‘Red mist’ homicide: sexual infidelity and the English law of murder (glossing Titus Andronicus)

  title={‘Red mist’ homicide: sexual infidelity and the English law of murder (glossing Titus Andronicus)},
  author={A. Howe},
  journal={Legal Studies},
  pages={407 - 430}
  • A. Howe
  • Published 2013
  • Psychology
  • Legal Studies
For over 300 years, criminal courts have regarded sexual infidelity as sufficiently grave provocation as to provide a warrant, indeed a ‘moral warrant’, for reducing murder to manslaughter. While the warrant has spilled over into diminished responsibility defences, wounding, grievous bodily harm and attempted murder cases, it is provocation cases that have provided the precedents enshrining a defendant's impassioned homicidal sexual infidelity tale as excusatory. Periodically, judges and law… Expand
Enduring Fictions of Possession
A failed reform bid to exclude ‘infidelity’ as a trigger for loss of control in the new loss of control defence introduced in England and Wales in 2009 occasions this return to an enduring puzzle:Expand
‘Endlessly Valuable’ Discursive Work—Intimate Partner Femicide, an English Case Study
  • Howe
  • Political Science
  • 2019
Against the trend of roll-backs of pro-feminist initiatives by right-wing governments, feminist-led reforms to the law of murder deserve accolades as hard-fought feminist victories. For threeExpand
A dish served cold: targeting revenge in revenge pornography
Abstract The introduction of s 33 of the Criminal Justice and Courts Act 2015, criminalising the disclosure of private sexual images, has been seen as a welcome step forward for curbing this abuse ofExpand
Mastering Emotions or Still Losing Control? Seeking Public Engagement with ‘Sexual Infidelity’ Homicide
This article explores the prospects and pitfalls faced by a feminist legal scholar wanting to set up a ‘sexual infidelity’ homicide public engagement project. Following Carol Smart’s suggestion thatExpand
The Implementation of Feminist Law Reforms
In 2005, the Australian State of Victoria abolished the controversial partial defence of provocation. Part of the impetus for the reforms was to challenge provocation’s victim-blaming narratives andExpand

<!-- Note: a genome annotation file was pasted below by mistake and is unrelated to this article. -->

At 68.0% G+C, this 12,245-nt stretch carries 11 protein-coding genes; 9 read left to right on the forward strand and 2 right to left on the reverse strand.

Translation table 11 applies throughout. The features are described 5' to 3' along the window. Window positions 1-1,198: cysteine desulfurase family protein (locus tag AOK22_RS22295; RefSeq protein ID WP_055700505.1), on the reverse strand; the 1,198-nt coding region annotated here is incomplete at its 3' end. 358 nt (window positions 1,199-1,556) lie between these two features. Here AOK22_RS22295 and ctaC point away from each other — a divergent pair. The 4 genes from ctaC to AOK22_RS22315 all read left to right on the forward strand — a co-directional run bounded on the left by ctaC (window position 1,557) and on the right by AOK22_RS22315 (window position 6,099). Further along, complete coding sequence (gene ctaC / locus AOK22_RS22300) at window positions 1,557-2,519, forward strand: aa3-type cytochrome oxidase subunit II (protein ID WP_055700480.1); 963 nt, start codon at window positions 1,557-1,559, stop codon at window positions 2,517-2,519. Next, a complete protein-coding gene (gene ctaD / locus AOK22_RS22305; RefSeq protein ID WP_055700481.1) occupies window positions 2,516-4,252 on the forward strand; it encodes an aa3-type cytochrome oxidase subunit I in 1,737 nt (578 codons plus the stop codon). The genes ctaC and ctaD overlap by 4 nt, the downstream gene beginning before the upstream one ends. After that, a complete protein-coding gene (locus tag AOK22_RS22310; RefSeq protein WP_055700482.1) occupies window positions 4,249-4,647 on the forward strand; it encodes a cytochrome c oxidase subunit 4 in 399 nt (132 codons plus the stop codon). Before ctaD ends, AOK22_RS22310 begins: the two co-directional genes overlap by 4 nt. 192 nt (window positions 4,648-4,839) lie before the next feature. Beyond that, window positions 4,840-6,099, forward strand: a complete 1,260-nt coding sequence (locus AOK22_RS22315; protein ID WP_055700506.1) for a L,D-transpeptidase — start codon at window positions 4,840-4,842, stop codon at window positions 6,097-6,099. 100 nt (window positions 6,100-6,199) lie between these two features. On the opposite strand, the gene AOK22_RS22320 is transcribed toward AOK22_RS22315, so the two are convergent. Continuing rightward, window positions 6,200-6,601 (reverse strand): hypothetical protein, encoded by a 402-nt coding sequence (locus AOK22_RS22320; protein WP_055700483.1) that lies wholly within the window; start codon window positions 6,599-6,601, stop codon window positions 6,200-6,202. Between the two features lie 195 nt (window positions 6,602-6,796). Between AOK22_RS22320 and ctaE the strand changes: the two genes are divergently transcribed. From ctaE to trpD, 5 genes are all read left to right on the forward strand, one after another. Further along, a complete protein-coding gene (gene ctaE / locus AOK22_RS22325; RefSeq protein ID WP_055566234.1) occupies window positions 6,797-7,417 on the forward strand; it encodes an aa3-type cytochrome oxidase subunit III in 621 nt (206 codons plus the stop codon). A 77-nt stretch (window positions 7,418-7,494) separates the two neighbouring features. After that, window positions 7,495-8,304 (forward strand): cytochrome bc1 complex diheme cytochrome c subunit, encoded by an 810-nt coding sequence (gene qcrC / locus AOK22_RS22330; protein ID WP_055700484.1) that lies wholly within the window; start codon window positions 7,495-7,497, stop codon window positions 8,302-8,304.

Excessive warranted emotional killing : proposing a new partial defence following an evaluation of the Coroners and Justice Act 2009 reform
The common law partial defence of provocation for murder was abolished and replaced by a new defence, loss of control, in the Coroners and Justice Act 2009. The thesis evaluates the reform with anExpand
Feminist Methods and Sources in Criminology and Criminal Justice
  • A. Howe
  • Sociology
  • Legal Information Management
  • 2016
Abstract This article by Adrian Howe is based on a presentation given at the ‘Sources and Methods in Criminology and Criminal Justice Conference’ in November 2015, jointly sponsored by the InstituteExpand
Dramatizing Intimate Femicide: Petitions, Plays, and Public Engagement (with a Shakespearean Gloss)
Le présent article porte sur mon projet de recherche actuel, qui consiste à intervenir culturellement en se fondant sur les arts pour inciter le public à considérer le meurtre d’une conjointe commeExpand


Sentencing Domestic Homicide Upon Provocation: Still `Getting Away with Murder
Sentencing practices in cases of domestic homicide have been the object of critical scrutiny on previous occasions across a number of jurisdictions. It has been suggested by some that these practicesExpand
Passion's Progress: Modern Law Reform and the Provocation Defense
Based on a systematic study of fifteen years of passion murder cases, this article concludes that reform challenges our conventional ideas of a "crime of passion" and, in the process, leads to aExpand
Provocation: A Cautionary Note
Lawyers concerned with battered wives who kill their abusers continue the struggle to widen the law to accommodate such killings within the partial defence of provocation. The Court of Appeal in R.Expand
Provocation in Crisis — Law’s Passion at the Crossroads? New Directions for Feminist Strategists
The provocation defence, law’s pre-eminent concession to ‘passion’, periodically incites review. Almost always the inciting incident is a homicide, or a spate of homicides, in which a man becomesExpand
Anger and Fear as Justifiable Preludes for Loss of Self-Control
Following the Coroners and Justice Act 2009, s. 56, the common law defence of provocation, which depended on a sudden and temporary loss of self-control (following R v Duffy1), is now abolished, asExpand
‘Were it not against our laws’: oppression and resistance in Shakespeare's Comedy of Errors
The Comedy of Errors, always loved on the stage, has long been deemed less substantial than Shakespeare's ‘mature’ works. Its references to private and public law have certainly been noted: a trial,Expand
Taking the heat out of provocation
Provocation's past shows it to be a defence grounded in the concept of excessive defence. The quality of the defendant's reasons for killing - the 'proportionality' of his conduct - formed a vitalExpand
Provocation's Reasonable Man: A Plea for Self-Control
The defence of provocation is a perennial source of problems for trial judges. One of the most difficult problems they have to face is directing juries on the objective test, namely 'whether theExpand
A ‘Right to Passions’? Compassion’s Sexed Asymmetry and a Minor Comedy of Errors
This paper reflects on the experience of presenting a limit test case based on passion/provocation cases against a proposed ‘right to passions’ suggested by proponents of a sentimental jurisprudence.Expand
What Future for Voluntary Manslaughter?
This article examines the Law Commission's Consultation Paper, Partial Defences to Murder, which was published in June 2003. There are fundamental problems with the defence of provocation. The authorExpand